On Thursday, April 18, Frost Science announced that it had been awarded LEED (Leadership in Energy and Environmental Design) Gold Certification for its outstanding practice in the design, construction and operation of a sustainable and energy-efficient facility. The LEED rating system, developed by the U.S. Green Building Council (USGBC), is the foremost program recognizing buildings, homes and communities that are designed, constructed, maintained and operated for improved environmental and human health performance.
“From the conception of this world-class project, it was imperative that the museum would function in the most innovative yet efficient manner possible,” said Frank Steslow, President & CEO of the Phillip and Patricia Frost Museum of Science. “We are honored to receive LEED Gold Certification and will continue to raise awareness through our building and programs of positive steps every visitor can take to improve the environment.”
Sustainability is at the heart of Frost Science’s mission. Sitting on four acres within Downtown Miami’s waterfront Maurice A. Ferré Park, the 250,000-square-foot institution is divided into four distinct buildings: the Aquarium, the Frost Planetarium, and the North and West Wings. The building and grounds are designed to express the best practices in green building design, construction and operation, as well as utilize the latest green technologies. The museum also offers a self-guided “Behind the Build” tour around the campus, where guests can learn more about the design concept of the building, the institution’s environmentally friendly best practices, and behind-the-scenes information about its construction and operation.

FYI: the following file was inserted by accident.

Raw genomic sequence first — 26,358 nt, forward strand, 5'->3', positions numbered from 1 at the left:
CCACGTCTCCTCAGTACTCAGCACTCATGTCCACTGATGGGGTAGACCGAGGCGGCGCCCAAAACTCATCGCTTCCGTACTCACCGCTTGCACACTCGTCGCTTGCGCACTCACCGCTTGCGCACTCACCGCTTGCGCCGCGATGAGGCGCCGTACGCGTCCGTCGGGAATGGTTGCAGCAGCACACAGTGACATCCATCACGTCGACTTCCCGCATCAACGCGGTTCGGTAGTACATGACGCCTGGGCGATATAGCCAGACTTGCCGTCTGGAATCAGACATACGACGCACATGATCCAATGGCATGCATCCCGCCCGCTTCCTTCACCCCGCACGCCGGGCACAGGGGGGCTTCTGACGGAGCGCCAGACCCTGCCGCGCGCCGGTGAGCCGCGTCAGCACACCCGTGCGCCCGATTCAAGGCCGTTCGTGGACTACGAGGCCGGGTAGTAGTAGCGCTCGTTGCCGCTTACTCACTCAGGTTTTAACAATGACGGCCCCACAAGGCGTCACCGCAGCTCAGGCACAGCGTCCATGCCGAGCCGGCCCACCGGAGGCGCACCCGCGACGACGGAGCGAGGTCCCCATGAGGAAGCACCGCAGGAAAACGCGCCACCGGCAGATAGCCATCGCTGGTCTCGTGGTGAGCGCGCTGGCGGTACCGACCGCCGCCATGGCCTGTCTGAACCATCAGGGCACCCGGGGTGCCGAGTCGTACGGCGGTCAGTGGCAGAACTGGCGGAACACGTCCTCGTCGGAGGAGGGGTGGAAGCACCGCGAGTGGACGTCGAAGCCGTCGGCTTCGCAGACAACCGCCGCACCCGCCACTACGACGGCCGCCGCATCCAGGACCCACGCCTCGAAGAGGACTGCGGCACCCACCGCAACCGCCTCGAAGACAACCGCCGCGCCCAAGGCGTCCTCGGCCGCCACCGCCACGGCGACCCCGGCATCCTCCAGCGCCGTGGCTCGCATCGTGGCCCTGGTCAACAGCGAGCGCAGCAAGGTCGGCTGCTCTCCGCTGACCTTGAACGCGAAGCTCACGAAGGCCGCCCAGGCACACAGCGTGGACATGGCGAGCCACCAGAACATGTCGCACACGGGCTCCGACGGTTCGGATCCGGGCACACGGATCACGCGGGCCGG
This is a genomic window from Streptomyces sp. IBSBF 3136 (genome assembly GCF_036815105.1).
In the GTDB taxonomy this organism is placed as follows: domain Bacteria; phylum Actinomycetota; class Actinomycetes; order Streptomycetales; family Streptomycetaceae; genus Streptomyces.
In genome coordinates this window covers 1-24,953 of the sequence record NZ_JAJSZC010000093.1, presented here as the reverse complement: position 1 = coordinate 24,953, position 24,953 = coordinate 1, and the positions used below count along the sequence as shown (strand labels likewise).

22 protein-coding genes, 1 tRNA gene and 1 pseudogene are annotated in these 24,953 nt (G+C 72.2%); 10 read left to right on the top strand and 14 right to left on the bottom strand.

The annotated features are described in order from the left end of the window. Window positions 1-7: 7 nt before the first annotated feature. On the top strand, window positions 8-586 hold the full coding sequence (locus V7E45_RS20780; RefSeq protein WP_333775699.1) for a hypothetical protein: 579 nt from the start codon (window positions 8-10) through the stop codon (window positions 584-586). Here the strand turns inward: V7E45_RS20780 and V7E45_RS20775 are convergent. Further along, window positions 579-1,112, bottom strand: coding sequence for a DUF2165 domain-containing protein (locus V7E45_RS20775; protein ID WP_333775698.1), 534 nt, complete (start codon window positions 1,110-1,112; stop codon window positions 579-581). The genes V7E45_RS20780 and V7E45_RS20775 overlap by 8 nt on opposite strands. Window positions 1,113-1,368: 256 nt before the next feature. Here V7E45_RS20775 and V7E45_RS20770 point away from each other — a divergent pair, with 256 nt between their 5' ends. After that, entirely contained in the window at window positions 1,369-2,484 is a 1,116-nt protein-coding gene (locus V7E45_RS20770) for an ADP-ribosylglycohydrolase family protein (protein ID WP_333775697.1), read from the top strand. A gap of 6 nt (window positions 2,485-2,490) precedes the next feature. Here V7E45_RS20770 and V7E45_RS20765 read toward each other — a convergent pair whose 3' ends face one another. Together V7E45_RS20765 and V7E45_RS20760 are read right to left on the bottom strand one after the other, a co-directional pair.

“Frost Science’s LEED certification demonstrates tremendous green building leadership,” said Mahesh Ramanujam, president and CEO, USGBC. “LEED was created to make the world a better place and revolutionize the built environment by providing everyone with healthy, green, and high-performing buildings. Frost Science serves as a prime example of how the work of innovative building projects can use local solutions to make a global impact on the environment.”
From the outset, green construction and building materials were selected, including rapidly renewable materials for exhibits, regional material usage, selection of building materials with high levels of recycled content, and low-chemical-emitting building materials and paints. Additionally, the building implemented recycling of construction waste and integrated “blast furnace slag,” a byproduct of iron and steel production, as concrete technology in the building. Through a rigorous points-based system, LEED evaluates projects on siting, sustainability, water efficiency, use of reusable energy sources, and recycled materials, as well as indoor environmental quality and design innovations, among other factors. Frost Science achieved the Gold LEED certification for implementing practical and measurable strategies and solutions aimed at achieving high performance in: sustainable site development, water savings, energy efficiency, materials selection, and indoor environmental quality. The certification identifies Frost Science as a leader in creating healthy experiences and conserving precious resources.
One of Frost Science’s most impressive elements is the water system created for the unique building. Rainwater is collected for use as HVAC makeup water and to irrigate the rooftop gardens (estimated 350,000 gallons per year in city water savings), and a gray water collection system is utilized for flushing toilets and urinals (estimated 250,000 gallons per year in city water savings). The Florida Power & Light Company Solar Terrace on the museum’s sixth-floor rooftop houses a solar farm of photovoltaic solar panels, providing about 66 kW of photovoltaics (218 panels total) calculated to power about two percent of the buildings’ full load. Additionally, the solar trees on the Science Plaza provide approximately 6kW of photovoltaics.
Public transportation options via bus and an onsite Metromover station are adjacent to the museum. Under-building parking is available to prevent heat islands typically caused by parking lots exposed to direct sunlight, along with ample electric vehicle charging stations.
To learn more about the museum’s building, click here.